By M.M. Madan, Adviser, Tunnelling & Hydropower Group (National Council on Construction Equipment and Hydro Power), ASSOCHAM
India is the world’s third largest producer and consumer of electricity. The national electric grid has an installed capacity of 388.134 GW as of August 31, 2021. Renewable power plants, which also include large hydroelectric plants, constitute 37 per cent of India’s total installed capacity. The per capita consumption in India is rising continuously. The gross electricity consumption stood at 1,208 kWh per capita in 2020. In the financial year 2015, electric energy consumption in the Indian agriculture sector was the highest (17.89 per cent) worldwide. The per capita electricity consumption in India is low as compared to most other countries, despite having a low electricity tariff.
The electricity sector is dominated by fossil fuels, particularly coal, which produced about three-quarters of the country’s electricity during 2018-19. The government is making efforts to increase investment in renewable energy. The government’s National Electricity Plan of 2018 states that the country does not need more non-renewable power plants in the utility sector until 2027. It is expected that the contribution of non-fossil fuel generation to the total gross electricity generation is likely to be around 44.7 per cent by 2029-30.
The government has approved various measures to promote the hydropower sector in India. It targets to achieve a cumulative hydropower installed capacity of 75 GW by the year 2030. This also underlines India’s unwavering commitment towards mitigating climate change. In 2019, the Ministry of Power classified conventional hydropower and pumped hydro projects greater than 25 MW as renewable energy sources, making them eligible for more affordable renewables-only financial support. The introduction of a specific purchase obligation for hydropower will stimulate demand in discoms. Financial support such as grants for enabling infrastructure and flood control, and policies enabling cross-border trade among Indian states also support hydropower development.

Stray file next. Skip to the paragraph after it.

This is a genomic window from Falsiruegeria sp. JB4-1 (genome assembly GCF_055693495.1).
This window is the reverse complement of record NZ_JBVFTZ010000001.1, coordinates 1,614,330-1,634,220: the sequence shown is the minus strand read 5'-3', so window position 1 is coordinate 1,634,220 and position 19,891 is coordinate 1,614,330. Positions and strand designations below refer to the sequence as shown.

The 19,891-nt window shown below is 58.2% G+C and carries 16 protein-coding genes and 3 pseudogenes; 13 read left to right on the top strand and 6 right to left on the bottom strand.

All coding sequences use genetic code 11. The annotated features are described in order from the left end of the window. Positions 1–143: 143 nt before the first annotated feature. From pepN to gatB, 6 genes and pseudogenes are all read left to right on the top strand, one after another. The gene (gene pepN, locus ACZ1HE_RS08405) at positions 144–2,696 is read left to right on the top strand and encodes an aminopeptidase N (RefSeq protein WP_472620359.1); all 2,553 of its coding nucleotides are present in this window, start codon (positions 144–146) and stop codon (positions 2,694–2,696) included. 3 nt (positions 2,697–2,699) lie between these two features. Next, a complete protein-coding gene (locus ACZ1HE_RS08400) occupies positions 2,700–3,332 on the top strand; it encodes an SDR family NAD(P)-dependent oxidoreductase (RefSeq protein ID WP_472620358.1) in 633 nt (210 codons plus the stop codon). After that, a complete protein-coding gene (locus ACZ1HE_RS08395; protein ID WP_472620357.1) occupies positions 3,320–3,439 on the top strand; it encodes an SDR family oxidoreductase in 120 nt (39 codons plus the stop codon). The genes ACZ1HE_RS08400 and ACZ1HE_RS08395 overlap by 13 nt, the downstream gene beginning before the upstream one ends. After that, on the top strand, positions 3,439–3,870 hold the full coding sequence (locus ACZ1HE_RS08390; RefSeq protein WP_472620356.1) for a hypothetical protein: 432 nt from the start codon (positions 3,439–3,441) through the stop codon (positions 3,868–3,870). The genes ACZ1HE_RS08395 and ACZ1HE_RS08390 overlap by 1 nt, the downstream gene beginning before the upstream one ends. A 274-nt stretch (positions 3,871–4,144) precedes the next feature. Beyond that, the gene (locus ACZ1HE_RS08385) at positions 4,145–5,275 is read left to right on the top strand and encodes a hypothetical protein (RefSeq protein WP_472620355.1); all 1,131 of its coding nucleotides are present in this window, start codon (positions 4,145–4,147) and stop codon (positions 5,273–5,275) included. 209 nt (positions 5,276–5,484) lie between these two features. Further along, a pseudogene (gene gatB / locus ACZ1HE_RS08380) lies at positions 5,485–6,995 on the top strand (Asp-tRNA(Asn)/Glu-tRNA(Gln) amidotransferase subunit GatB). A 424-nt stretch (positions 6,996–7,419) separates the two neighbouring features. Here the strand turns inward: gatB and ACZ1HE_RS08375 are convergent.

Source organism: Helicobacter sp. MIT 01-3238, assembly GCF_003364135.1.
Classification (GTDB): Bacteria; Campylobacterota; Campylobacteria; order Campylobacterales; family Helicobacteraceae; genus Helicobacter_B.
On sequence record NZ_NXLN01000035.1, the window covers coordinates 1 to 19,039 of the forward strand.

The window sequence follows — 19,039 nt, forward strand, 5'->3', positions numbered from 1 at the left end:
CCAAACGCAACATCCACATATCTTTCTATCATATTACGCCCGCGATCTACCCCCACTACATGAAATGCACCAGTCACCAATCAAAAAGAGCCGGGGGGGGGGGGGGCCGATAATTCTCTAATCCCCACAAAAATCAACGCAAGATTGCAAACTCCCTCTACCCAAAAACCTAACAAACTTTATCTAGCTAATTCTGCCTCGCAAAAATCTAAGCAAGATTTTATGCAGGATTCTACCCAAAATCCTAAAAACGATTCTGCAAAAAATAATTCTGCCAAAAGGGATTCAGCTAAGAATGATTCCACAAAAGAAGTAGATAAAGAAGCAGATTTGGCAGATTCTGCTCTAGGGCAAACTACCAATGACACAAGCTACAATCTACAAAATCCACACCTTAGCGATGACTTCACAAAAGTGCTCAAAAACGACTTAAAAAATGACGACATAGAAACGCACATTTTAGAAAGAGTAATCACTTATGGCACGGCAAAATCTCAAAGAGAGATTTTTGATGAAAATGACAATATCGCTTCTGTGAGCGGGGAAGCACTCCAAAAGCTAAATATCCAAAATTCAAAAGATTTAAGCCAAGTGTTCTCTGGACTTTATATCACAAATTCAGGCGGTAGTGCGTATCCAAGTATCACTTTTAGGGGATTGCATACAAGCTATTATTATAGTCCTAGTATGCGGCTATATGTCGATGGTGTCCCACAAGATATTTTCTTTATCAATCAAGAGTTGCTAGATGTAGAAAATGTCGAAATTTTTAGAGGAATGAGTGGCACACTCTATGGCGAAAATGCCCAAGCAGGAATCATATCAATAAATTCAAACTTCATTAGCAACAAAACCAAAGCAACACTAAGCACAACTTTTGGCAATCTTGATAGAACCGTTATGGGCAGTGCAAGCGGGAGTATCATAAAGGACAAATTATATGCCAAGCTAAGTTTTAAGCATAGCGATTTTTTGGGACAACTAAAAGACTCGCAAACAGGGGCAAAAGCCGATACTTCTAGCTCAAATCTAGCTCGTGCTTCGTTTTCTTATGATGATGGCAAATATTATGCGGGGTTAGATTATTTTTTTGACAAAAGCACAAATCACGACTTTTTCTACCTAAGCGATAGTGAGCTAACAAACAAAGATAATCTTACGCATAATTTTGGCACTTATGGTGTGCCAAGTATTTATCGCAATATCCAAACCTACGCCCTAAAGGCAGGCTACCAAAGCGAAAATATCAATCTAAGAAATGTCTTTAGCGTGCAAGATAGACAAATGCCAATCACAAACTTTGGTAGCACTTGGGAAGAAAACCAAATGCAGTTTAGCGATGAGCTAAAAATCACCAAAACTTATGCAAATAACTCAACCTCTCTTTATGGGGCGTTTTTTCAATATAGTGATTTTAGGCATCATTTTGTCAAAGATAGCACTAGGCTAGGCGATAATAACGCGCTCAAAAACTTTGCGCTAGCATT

Buoyed by the increasing policy support from the government, it is expected that India will add 26,000 MW of hydropower projects by 2030. As of August 31, 2021, the installed capacity of 207 hydropower plants running in the country is 46,412 MW. Besides, more than 9,000 MW of large hydro projects are under construction. The present installed capacity includes 4,785 MW of pumped storage hydro projects. Another 1,500 MW of pumped storage hydro projects are under construction. It is expected that the pumped hydro storage fleet will almost triple by 2030. The government has recently awarded 1,200 MW of renewables and storage in a tender, which included 900 MW of pumped storage at a weighted average price of Rs 4.04 per unit and a peak tariff of Rs 6.12 per unit, and 300 MW of battery storage at an average price of Rs 4.3 per unit and peak tariff of Rs 6.85 per unit.
For the better part of the last century, hydropower provided an impetus to industrialisation. However, from the 1980s onwards, the share of hydropower in the overall energy matrix of the country has fallen rather sharply. In 1980, hydro accounted for around 40 per cent of installed capacity, which is now around 12 per cent only. In 2003, the central government launched a scheme for the preparation of preliminary feasibility reports for 162 new hydro projects with a capacity of 47,930 MW. Of this, only 2,377 MW is currently under construction and 96 MW is operational. Projects totalling 23,158 MW (concurrence expired – 6,466 MW, dropped or likely to be dropped for clearance – 5,881 MW, MoUs cancelled – 1,746 MW) had to be shelved due to environmental issues, local agitations, etc.
The good news is that after a long period of a go-slow attitude on hydropower development, the government has now acknowledged that without hydro, grid stability will not be achieved, and peaking power support can only be given by hydropower. India has awakened from a deep slumber and many hydro projects have been cleared for execution under central PSUs as well as the state sector. Large projects such as Pakal Dul, Ratle, Debangand Luhri Stage I and Sunni Dam have been taken up for construction. The large projects cleared by the CEA such as Sawalkot, Kiru, Kwar, Turga PSP and Kirthai II are also being taken up for execution. Many projects that were not taken up or were stopped by the private sector have been cleared for execution and taken over by central PSUs. Many held-up hydro projects of the private sector like Etalin (3,097 MW) and Attunli (680 MW) in Arunachal Pradesh are also being considered for transfer to central PSUs so that the large capacity lying unutilised in Arunachal Pradesh can be harnessed.